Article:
Grouping alternating data

Given is a text file where keys and values are in alternating order, like so:

KeyA
ValueA
KeyB
ValueB
KeyC
ValueC
...


I would like to create a dictionary/hashtable from that data. How would I go for that in a functional manner?

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I'd do something like this, although I'm not sure if this is the most "functional" approach:

let dic = Dictionary<string,string>()
|> Seq.pairwise
|> Seq.iteri( fun i (a,b)-> if i % 2 = 0 then dic.Add(a,b))

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Awesome, thanks! –  fjdumont Feb 27 '11 at 0:11
Its probably a little easier to write iteri(fun i (a, b) -> ... dict.Add(a, b)) rather than decomposing the tuple with fst/snd. –  Juliet Feb 27 '11 at 1:06
great idea with Seq.pairwise. fyi you don't need to break apart the tuple x in the lambda since .NET calls (dic.Add) take tuples!: fun i x-> if i % 2 = 0 then dic.Add x. And even if that weren't the case, you could use pattern matching to break apart the tuple without fst and snd: fun i (a,b)-> if i % 2 = 0 then dic.Add(a,b). –  Stephen Swensen Feb 27 '11 at 1:15
@Juliet - apparently it took me more than 8 minutes to write my comment! –  Stephen Swensen Feb 27 '11 at 1:17
@Stephen - I didn't know that, thanks! That will help going forward –  BrokenGlass Feb 27 '11 at 3:16
show 1 more comment

@BrokenGlass was right on the ball recognizing Seq.pairwise as the perfect fit for extracting your data. But for a more functional solution use the immutable Microsoft.FSharp.Collections.Map instead of the mutable System.Collections.Generic.Dictionary:

System.IO.File.ReadAllLines @"keyvalue.txt"
|> Seq.pairwise
|> Seq.mapi (fun i x -> if i % 2 = 0 then Some(x) else None)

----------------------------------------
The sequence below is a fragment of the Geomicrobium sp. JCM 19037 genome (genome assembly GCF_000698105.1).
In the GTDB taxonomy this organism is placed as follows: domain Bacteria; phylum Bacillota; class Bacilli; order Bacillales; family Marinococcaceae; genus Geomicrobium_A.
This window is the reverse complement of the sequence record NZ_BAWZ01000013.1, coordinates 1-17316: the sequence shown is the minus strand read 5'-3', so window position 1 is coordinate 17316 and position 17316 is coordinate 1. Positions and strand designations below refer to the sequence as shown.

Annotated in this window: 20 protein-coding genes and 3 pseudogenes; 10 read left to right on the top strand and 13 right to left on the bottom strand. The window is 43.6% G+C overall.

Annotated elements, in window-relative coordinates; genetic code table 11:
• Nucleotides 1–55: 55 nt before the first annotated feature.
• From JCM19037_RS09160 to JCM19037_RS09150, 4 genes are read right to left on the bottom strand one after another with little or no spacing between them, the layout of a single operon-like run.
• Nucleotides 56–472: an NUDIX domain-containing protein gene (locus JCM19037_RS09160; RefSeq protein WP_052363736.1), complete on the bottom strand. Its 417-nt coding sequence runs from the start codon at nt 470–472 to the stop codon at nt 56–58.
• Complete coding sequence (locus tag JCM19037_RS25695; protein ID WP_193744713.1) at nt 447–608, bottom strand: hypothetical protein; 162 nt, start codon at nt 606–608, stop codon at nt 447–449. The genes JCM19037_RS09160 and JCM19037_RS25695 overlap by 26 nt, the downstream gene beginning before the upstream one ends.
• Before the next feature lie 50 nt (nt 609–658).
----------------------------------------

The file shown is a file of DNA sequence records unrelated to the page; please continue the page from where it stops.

|> Seq.choose id
|> Map.ofSeq


And if your data file is huge, consider reading in the values as a stream, for better performance:

seq {
use sr = System.IO.File.OpenText @"keyvalue.txt"
}
|> Map.ofSeq

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File.ReadLines already does the streaming for you. –  Kha Feb 27 '11 at 12:59
@Kha - nice, I wasn't aware of File.ReadLines -- since it's new to .NET 4.0, I'll go ahead and leave my examples unchanged for those F# programmers targeting .NET 2.0 / 3.5. –  Stephen Swensen Feb 27 '11 at 13:56

I think all the answers posted before give a fine solution. Interestingly, this is not something that could be elegantly solved using F# sequence expressions - you have to use either lists & recursion, some tricky functions (e.g. pairwise) or use the IEnumerator interface.

I wrote a computation builder that allows you to work with IEnumerator (see the full source code on fssnip.net). Using this computation, you could solve it very nicely:

let loadFile path =
// Recursive function that generates IEnumerator of key * value pairs
let rec loop source = iter {
// Read key & value and continue if both are available
let! key = source
let! value = source
match key, value with
| Some key, Some value ->
// Produce key * value pair and continue looping
yield key, value
yield! loop source
| _ -> () }

// Create sequence that reads data and convert it to dictionary
Enumerator.toSeq (fun () ->


I find the iter computation very nice - there are some cases where you cannot solve problem using F# seq. Then you can use recursion and lists - but the same recursion pattern can be also quite neatly written using iter.

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let loadFile path =
let rec loop acc = function
| k::v::rest -> loop ((k, v)::acc) rest
| []         -> dict acc
| _          -> failwith "odd number of lines"

path |> System.IO.File.ReadAllLines |> List.ofArray |> loop []

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